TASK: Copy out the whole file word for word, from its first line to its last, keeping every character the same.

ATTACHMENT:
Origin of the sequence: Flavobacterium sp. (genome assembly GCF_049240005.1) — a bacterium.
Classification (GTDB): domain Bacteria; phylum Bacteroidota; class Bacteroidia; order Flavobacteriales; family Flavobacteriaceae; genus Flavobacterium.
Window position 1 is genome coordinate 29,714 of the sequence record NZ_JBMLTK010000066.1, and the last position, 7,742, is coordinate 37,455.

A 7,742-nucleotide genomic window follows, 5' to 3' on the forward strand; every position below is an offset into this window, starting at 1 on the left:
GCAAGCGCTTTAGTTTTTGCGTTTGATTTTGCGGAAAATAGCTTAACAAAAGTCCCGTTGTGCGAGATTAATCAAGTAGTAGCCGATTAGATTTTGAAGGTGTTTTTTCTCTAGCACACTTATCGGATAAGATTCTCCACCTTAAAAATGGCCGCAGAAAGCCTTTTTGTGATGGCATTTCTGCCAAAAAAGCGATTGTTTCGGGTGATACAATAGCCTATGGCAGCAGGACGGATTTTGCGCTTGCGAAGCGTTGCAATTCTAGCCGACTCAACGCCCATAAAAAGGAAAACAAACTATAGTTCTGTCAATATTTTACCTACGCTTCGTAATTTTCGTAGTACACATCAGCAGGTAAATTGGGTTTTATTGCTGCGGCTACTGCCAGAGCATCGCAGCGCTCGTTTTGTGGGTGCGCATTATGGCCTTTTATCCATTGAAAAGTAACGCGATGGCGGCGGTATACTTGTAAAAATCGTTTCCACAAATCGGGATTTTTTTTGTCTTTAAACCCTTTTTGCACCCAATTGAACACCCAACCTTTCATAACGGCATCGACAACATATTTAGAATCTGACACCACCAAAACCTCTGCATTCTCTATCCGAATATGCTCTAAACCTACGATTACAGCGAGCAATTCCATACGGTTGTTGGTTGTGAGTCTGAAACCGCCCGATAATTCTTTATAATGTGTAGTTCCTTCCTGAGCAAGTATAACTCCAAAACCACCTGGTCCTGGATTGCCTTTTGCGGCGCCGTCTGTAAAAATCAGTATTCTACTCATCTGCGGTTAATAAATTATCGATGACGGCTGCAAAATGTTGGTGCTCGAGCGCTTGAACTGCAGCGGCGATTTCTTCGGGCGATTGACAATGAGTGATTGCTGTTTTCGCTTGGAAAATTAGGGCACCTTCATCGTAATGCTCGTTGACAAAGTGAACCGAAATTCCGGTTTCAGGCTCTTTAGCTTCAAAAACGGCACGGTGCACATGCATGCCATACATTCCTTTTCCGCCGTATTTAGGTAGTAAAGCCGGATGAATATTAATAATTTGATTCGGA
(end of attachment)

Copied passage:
Origin of the sequence: Flavobacterium sp. (genome assembly GCF_049240005.1) — a bacterium.
Classification (GTDB): domain Bacteria; phylum Bacteroidota; class Bacteroidia; order Flavobacteriales; family Flavobacteriaceae; genus Flavobacterium.
Window position 1 is genome coordinate 29,714 of the sequence record NZ_JBMLTK010000066.1, and the last position, 7,742, is coordinate 37,455.

A 7,742-nucleotide genomic window follows, 5' to 3' on the forward strand; every position below is an offset into this window, starting at 1 on the left:
GCAAGCGCTTTAGTTTTTGCGTTTGATTTTGCGGAAAATAGCTTAACAAAAGTCCCGTTGTGCGAGATTAATCAAGTAGTAGCCGATTAGATTTTGAAGGTGTTTTTTCTCTAGCACACTTATCGGATAAGATTCTCCACCTTAAAAATGGCCGCAGAAAGCCTTTTTGTGATGGCATTTCTGCCAAAAAAGCGATTGTTTCGGGTGATACAATAGCCTATGGCAGCAGGACGGATTTTGCGCTTGCGAAGCGTTGCAATTCTAGCCGACTCAACGCCCATAAAAAGGAAAACAAACTATAGTTCTGTCAATATTTTACCTACGCTTCGTAATTTTCGTAGTACACATCAGCAGGTAAATTGGGTTTTATTGCTGCGGCTACTGCCAGAGCATCGCAGCGCTCGTTTTGTGGGTGCGCATTATGGCCTTTTATCCATTGAAAAGTAACGCGATGGCGGCGGTATACTTGTAAAAATCGTTTCCACAAATCGGGATTTTTTTTGTCTTTAAACCCTTTTTGCACCCAATTGAACACCCAACCTTTCATAACGGCATCGACAACATATTTAGAATCTGACACCACCAAAACCTCTGCATTCTCTATCCGAATATGCTCTAAACCTACGATTACAGCGAGCAATTCCATACGGTTGTTGGTTGTGAGTCTGAAACCGCCCGATAATTCTTTATAATGTGTAGTTCCTTCCTGAGCAAGTATAACTCCAAAACCACCTGGTCCTGGATTGCCTTTTGCGGCGCCGTCTGTAAAAATCAGTATTCTACTCATCTGCGGTTAATAAATTATCGATGACGGCTGCAAAATGTTGGTGCTCGAGCGCTTGAACTGCAGCGGCGATTTCTTCGGGCGATTGACAATGAGTGATTGCTGTTTTCGCTTGGAAAATTAGGGCACCTTCATCGTAATGCTCGTTGACAAAGTGAACCGAAATTCCGGTTTCAGGCTCTTTAGCTTCAAAAACGGCACGGTGCACATGCATGCCATACATTCCTTTTCCGCCGTATTTAGGTAGTAAAGCCGGATGAATATTAATAATTTGATTCGGA